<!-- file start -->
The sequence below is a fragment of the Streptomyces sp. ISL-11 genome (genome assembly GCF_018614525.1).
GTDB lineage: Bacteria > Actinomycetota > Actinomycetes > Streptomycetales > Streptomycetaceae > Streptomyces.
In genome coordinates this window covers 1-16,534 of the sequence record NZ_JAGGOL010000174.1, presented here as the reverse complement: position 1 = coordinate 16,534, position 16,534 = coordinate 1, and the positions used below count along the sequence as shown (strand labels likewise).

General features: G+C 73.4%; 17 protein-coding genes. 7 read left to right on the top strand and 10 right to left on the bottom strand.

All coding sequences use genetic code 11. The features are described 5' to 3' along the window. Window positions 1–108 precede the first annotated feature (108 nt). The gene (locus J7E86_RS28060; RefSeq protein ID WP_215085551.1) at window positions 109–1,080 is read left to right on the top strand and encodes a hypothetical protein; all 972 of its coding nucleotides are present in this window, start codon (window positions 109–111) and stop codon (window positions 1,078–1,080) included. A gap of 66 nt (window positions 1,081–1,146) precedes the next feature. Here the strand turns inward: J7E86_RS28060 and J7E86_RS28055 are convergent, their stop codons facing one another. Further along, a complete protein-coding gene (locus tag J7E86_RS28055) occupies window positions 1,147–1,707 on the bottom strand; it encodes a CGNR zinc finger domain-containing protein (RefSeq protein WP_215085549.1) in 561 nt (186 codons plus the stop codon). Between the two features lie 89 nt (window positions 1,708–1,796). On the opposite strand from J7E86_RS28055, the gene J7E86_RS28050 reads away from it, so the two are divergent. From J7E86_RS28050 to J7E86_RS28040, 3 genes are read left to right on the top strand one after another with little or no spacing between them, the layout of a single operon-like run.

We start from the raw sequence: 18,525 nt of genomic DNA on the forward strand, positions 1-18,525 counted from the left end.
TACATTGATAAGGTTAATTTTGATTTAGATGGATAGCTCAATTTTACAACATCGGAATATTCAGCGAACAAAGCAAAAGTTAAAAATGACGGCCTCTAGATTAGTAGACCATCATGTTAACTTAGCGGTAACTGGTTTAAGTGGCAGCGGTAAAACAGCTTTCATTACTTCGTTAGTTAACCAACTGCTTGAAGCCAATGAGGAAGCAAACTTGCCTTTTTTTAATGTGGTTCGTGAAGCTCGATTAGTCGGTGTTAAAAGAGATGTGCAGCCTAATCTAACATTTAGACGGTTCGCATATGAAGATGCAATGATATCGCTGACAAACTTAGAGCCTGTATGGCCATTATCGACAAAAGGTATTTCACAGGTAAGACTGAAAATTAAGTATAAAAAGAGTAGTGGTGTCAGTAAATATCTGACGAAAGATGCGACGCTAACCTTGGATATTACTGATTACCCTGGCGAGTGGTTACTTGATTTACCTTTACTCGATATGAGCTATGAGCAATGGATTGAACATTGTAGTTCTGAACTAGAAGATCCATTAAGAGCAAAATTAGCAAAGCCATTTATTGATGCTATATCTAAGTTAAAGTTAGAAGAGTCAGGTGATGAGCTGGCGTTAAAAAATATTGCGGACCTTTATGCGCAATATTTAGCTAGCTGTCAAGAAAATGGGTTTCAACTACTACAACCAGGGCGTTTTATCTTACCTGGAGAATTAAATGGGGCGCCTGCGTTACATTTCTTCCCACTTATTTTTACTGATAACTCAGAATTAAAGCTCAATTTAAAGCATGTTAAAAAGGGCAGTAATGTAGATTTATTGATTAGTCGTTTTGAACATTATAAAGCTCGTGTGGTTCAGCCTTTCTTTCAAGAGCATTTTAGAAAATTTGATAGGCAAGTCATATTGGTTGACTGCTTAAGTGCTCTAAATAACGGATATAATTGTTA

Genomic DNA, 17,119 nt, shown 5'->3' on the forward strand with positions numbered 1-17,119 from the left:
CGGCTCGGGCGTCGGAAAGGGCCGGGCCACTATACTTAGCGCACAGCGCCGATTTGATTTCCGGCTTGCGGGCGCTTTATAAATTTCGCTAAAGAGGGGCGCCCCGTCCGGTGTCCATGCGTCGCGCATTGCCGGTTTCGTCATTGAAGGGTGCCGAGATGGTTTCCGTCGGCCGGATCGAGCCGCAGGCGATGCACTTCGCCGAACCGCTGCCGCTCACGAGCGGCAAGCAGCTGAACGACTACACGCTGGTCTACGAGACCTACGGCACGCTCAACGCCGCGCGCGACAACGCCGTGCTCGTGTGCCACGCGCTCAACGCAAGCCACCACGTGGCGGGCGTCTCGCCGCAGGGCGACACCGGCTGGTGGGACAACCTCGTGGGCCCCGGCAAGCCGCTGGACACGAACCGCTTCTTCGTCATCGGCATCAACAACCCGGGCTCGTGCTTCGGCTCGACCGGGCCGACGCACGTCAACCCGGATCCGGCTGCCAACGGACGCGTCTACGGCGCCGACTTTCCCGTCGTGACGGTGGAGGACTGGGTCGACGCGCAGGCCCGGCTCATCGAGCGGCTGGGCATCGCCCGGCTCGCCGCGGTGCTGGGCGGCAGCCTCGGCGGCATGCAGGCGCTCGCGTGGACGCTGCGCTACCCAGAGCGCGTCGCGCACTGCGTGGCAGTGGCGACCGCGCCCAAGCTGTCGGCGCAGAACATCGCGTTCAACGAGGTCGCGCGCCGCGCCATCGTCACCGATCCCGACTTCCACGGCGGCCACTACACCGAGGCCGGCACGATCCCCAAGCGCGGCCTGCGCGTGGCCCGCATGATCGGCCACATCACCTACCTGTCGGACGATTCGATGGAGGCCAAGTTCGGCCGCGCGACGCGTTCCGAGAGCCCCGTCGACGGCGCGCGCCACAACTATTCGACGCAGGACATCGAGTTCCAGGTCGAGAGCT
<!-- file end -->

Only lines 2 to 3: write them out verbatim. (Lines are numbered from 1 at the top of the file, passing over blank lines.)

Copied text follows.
GTDB lineage: Bacteria > Actinomycetota > Actinomycetes > Streptomycetales > Streptomycetaceae > Streptomyces.
In genome coordinates this window covers 1-16,534 of the sequence record NZ_JAGGOL010000174.1, presented here as the reverse complement: position 1 = coordinate 16,534, position 16,534 = coordinate 1, and the positions used below count along the sequence as shown (strand labels likewise).